How Fire Safes Work

house-fireFire safes are designed to protect their contents from the actual heat of a fire as well as the less obvious potential of damage from the water which will usually be used to extinguish the fire.

They are constructed of two metal sheets, usually steel, that sandwich an insulating material. This insulating material also contains a hydrate which releases water vapor as it is heated by the fire. This release of steam helps to protect the interior of the safe from heat much the same way that perspiration keeps people cool.

There are strips of material where the door meets the body of the safe that are designed to melt at specific temperatures. This seals heat and water out. As the insulation releases steam, some of the steam is vented to the interior of the safe. Specially designed and strategically placed vents release some of this steam to the outside while maintaining positive pressure in the interior to further protect against heat and water.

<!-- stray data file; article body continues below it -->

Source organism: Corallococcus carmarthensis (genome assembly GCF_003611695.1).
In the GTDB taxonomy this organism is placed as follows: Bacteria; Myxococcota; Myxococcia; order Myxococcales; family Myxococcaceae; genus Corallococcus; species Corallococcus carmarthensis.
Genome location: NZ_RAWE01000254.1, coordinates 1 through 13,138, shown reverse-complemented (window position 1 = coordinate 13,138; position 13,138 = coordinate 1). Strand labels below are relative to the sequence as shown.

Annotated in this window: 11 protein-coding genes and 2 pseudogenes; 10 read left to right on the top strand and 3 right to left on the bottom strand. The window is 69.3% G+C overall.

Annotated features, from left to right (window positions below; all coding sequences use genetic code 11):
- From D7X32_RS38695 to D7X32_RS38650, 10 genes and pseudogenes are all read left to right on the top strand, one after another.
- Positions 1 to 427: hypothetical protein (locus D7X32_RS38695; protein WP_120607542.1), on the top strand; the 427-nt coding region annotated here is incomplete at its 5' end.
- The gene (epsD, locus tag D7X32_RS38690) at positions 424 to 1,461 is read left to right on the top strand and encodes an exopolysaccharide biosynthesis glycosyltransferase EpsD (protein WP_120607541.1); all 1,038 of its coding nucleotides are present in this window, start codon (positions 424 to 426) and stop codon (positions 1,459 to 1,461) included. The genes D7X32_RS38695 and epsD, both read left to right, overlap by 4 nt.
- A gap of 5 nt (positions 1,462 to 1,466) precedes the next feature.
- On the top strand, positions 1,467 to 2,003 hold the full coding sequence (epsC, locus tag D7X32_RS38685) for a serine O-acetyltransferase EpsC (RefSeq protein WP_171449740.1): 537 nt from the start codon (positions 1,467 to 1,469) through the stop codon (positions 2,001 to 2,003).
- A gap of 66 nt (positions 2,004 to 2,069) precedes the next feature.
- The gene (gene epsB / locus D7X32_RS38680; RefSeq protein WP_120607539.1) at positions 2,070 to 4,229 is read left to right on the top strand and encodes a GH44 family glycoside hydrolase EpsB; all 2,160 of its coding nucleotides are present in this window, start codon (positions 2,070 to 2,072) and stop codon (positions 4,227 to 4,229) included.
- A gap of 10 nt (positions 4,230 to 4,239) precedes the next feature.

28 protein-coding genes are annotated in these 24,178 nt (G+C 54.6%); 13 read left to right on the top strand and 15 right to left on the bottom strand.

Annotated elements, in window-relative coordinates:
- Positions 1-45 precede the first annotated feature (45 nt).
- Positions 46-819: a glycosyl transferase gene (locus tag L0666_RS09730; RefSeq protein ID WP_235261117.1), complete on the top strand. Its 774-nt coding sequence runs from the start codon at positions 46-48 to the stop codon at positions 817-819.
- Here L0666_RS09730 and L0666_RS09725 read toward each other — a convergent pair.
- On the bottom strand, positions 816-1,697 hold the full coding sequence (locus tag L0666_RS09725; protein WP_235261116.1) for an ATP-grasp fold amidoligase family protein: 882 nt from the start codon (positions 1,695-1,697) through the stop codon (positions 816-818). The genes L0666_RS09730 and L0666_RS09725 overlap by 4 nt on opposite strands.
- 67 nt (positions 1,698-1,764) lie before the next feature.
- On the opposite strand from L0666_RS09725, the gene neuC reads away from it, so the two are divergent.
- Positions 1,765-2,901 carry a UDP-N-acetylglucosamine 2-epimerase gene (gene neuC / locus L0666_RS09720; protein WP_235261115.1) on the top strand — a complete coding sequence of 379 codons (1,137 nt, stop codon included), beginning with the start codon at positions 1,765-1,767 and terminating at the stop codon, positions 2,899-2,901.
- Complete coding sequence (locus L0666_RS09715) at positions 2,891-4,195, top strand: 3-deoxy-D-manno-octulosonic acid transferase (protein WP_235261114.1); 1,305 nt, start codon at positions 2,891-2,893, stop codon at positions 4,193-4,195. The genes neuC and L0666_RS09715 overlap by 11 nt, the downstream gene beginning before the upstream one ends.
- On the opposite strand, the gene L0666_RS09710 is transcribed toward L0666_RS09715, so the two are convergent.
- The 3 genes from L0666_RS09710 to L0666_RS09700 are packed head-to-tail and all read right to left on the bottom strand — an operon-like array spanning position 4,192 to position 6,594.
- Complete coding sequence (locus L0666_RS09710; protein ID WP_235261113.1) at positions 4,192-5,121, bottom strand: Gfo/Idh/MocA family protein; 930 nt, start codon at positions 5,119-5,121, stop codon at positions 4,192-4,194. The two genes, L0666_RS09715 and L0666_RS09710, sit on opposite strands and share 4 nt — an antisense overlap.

Fire safes are rated by the number of hours they maintain an internal temperature below 350 degrees while subjected to an external temperature of 1550 degrees. Many AMSEC safes are rated for two hours.

Some safes are designed to withstand fire and burglary. There are many economical tl 30 safes (they resist attack with hand tools for 30 minutes) that offer one hour of fire protection. Used safes are another economical option.

First Security Safe sells high security safes through their Los Angeles location, and online at the First Security Safe website.